Iraqi oil is neither strong nor compelling. All Western nations want
long-term access to oil at reasonable prices. But not one of the US,
Britain nor Australia are proposing that war should be waged to plunder
Iraqi oil. Iraq's neighbours are displaying solidarity but not friendship
and none have expressed concern over oil. The motive for a campaign
against Iraq in 2003 is to end its possession of WMD. Given that Iraq has
shown a propensity to use force and a willingness to use weapons the
international community condemns as barbaric, it is right that action
should be taken to prevent their future use.
Fourth, force can only be used after all other reasonable methods of
resolution have failed. This is difficult to judge because diplomatic and
strategic considerations are involved. There are regimes, such as Iraq,
that lack good faith and extend negotiation endlessly for ulterior
motives. When the Gulf War ended, the international community resolved
that Iraq should be disarmed. In the view of the Chief UN Weapons
Inspector, Dr Hans Blix, Iraq remains unwilling to cooperate in
disarmament. Having given Iraq every opportunity to comply with its
resolutions, the UN has warned Iraq of the "serious
consequences" flowing from continued intransigence. Given that every
other reasonable alternative has been tried and failed, it would appear
that force is the only remaining option. This appears to be the conclusion
of a growing number of governments.
Fifth, there must be a reasonable hope of achieving a just outcome.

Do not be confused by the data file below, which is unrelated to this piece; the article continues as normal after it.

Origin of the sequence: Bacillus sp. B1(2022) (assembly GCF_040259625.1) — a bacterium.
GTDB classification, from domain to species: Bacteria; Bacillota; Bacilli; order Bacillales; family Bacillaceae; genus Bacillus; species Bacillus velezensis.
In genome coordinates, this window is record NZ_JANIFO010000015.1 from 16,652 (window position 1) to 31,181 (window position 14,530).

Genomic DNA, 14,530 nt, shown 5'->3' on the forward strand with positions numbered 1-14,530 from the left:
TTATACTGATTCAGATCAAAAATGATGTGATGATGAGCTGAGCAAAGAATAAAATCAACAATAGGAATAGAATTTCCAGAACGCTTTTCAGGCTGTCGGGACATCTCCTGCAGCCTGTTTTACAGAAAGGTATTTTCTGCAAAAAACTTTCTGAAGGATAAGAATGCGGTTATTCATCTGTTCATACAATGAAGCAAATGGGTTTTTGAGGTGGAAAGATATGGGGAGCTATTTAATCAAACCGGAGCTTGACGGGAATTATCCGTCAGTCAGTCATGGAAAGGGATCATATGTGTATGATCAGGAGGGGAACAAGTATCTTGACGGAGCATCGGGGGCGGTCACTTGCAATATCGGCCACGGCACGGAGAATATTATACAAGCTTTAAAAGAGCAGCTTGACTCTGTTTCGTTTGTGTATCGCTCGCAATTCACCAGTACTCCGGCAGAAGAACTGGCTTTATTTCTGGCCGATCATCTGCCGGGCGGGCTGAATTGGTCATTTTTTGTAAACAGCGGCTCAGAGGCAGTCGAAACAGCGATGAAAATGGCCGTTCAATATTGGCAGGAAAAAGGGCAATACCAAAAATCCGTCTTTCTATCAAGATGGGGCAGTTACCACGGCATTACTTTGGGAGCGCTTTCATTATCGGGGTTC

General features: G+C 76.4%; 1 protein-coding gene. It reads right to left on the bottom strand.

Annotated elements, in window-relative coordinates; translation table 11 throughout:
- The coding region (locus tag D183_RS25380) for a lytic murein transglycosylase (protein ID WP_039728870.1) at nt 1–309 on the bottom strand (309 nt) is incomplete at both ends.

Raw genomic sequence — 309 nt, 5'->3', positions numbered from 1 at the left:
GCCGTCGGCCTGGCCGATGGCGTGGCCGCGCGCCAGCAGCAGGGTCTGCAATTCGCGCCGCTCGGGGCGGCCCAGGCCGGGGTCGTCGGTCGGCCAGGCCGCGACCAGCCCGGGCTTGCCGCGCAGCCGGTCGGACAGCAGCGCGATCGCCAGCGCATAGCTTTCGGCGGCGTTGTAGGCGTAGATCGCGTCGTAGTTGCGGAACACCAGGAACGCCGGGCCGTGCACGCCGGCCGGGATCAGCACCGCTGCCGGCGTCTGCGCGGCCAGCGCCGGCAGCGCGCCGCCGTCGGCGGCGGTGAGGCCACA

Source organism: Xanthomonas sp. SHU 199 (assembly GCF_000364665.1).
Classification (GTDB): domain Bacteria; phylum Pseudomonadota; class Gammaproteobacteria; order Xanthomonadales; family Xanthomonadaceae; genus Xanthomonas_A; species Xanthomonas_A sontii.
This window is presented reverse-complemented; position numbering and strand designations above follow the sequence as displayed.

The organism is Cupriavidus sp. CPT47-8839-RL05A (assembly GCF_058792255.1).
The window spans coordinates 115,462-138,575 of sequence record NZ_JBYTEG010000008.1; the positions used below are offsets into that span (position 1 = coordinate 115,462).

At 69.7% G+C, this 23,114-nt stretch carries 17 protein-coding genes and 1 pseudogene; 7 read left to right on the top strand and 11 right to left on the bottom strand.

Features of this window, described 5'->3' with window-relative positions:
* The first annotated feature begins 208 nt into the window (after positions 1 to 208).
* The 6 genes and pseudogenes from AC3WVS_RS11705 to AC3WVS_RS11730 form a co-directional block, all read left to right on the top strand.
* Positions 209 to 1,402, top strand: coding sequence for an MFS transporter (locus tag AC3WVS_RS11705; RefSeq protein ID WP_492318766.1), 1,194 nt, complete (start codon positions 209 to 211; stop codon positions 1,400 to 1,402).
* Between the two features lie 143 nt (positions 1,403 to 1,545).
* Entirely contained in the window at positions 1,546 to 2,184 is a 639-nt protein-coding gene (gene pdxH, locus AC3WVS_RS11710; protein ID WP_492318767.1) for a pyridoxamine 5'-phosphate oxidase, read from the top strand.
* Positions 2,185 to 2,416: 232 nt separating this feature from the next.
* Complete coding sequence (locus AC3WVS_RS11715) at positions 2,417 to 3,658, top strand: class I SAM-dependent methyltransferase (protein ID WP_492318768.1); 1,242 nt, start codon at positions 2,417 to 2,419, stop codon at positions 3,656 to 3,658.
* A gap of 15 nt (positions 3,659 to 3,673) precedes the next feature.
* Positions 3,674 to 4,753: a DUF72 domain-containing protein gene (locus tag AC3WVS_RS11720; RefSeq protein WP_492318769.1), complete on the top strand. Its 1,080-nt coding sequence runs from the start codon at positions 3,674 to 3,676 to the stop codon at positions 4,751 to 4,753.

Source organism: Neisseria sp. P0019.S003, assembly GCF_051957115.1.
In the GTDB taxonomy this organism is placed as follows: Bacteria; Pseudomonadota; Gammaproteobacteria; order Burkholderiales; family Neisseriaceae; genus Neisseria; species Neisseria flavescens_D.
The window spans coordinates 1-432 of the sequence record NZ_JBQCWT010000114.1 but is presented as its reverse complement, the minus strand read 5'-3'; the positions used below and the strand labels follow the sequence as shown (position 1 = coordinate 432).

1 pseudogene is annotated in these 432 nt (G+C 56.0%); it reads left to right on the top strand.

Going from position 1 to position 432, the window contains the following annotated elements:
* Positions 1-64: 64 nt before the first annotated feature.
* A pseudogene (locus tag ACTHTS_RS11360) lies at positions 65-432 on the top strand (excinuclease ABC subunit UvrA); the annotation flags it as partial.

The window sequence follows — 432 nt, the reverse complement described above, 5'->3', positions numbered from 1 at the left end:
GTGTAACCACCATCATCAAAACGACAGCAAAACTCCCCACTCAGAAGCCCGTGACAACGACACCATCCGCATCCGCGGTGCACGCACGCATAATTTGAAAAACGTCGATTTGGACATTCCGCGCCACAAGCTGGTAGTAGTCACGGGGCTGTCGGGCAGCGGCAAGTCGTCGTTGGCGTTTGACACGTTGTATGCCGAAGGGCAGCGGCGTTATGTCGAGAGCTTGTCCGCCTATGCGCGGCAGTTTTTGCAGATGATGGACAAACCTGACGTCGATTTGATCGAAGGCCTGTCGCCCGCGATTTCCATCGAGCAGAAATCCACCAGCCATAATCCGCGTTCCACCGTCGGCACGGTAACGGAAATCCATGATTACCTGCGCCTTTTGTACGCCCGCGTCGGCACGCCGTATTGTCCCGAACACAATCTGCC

This concerns the outcome. The disarming of Iraq will terminate Saddam's
regime. His WMD arsenal will be destroyed and UN sanctions will cease.
Terrorist organisations will have one less safe haven. The Iraqi people
will be freed from a cruel dictator and relations between Iraq and its
Arab neighbours will invariably improve. These are just outcomes. But they
should not include American occupation of Baghdad, the political
dismemberment of Iraq or increased Western hegemony in the Middle East.
Sixth, the amount of force employed must be proportional to the
threat being faced. Sledgehammers should not be used to crack nuts.
Notwithstanding Iraq's veiled threats to use weapons it apparently
does not possess, there is no justification for any nation to deploy
nuclear, biological or chemical weapons against Iraq. A multinational
force involving Australia would never, of course, resort to such
weapons. And despite Saddam's deliberate placement of military facilities